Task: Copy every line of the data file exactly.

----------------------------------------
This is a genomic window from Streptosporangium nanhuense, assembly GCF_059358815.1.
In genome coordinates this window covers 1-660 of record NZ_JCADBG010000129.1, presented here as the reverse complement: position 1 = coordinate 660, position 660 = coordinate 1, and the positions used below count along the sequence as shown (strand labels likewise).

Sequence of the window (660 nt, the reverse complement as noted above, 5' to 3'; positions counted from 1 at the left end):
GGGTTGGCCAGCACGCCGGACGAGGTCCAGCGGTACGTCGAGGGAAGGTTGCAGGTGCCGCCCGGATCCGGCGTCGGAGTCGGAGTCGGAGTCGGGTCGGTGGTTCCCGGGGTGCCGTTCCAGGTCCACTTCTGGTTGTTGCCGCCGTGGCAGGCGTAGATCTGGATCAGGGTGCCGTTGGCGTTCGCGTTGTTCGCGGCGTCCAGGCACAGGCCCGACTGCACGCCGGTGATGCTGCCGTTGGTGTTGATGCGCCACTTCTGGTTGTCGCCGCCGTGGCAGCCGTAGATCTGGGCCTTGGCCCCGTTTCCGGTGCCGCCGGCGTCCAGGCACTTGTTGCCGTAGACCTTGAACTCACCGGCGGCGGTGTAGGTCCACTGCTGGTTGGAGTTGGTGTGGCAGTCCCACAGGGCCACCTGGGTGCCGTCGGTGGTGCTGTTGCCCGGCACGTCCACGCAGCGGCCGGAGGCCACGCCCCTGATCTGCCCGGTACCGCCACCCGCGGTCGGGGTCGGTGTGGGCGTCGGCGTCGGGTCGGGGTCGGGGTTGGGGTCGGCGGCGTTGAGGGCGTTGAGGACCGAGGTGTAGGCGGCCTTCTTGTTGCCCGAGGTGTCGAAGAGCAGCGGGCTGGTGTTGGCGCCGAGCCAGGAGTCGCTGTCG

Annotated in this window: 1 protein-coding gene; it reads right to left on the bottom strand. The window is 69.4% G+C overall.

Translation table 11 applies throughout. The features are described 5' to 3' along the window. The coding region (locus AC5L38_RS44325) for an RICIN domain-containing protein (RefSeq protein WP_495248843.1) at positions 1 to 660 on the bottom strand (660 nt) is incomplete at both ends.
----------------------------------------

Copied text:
This is a genomic window from Streptosporangium nanhuense, assembly GCF_059358815.1.
In genome coordinates this window covers 1-660 of record NZ_JCADBG010000129.1, presented here as the reverse complement: position 1 = coordinate 660, position 660 = coordinate 1, and the positions used below count along the sequence as shown (strand labels likewise).

Sequence of the window (660 nt, the reverse complement as noted above, 5' to 3'; positions counted from 1 at the left end):
GGGTTGGCCAGCACGCCGGACGAGGTCCAGCGGTACGTCGAGGGAAGGTTGCAGGTGCCGCCCGGATCCGGCGTCGGAGTCGGAGTCGGAGTCGGGTCGGTGGTTCCCGGGGTGCCGTTCCAGGTCCACTTCTGGTTGTTGCCGCCGTGGCAGGCGTAGATCTGGATCAGGGTGCCGTTGGCGTTCGCGTTGTTCGCGGCGTCCAGGCACAGGCCCGACTGCACGCCGGTGATGCTGCCGTTGGTGTTGATGCGCCACTTCTGGTTGTCGCCGCCGTGGCAGCCGTAGATCTGGGCCTTGGCCCCGTTTCCGGTGCCGCCGGCGTCCAGGCACTTGTTGCCGTAGACCTTGAACTCACCGGCGGCGGTGTAGGTCCACTGCTGGTTGGAGTTGGTGTGGCAGTCCCACAGGGCCACCTGGGTGCCGTCGGTGGTGCTGTTGCCCGGCACGTCCACGCAGCGGCCGGAGGCCACGCCCCTGATCTGCCCGGTACCGCCACCCGCGGTCGGGGTCGGTGTGGGCGTCGGCGTCGGGTCGGGGTCGGGGTTGGGGTCGGCGGCGTTGAGGGCGTTGAGGACCGAGGTGTAGGCGGCCTTCTTGTTGCCCGAGGTGTCGAAGAGCAGCGGGCTGGTGTTGGCGCCGAGCCAGGAGTCGCTGTCG

Annotated in this window: 1 protein-coding gene; it reads right to left on the bottom strand. The window is 69.4% G+C overall.

Translation table 11 applies throughout. The features are described 5' to 3' along the window. The coding region (locus AC5L38_RS44325) for an RICIN domain-containing protein (RefSeq protein WP_495248843.1) at positions 1 to 660 on the bottom strand (660 nt) is incomplete at both ends.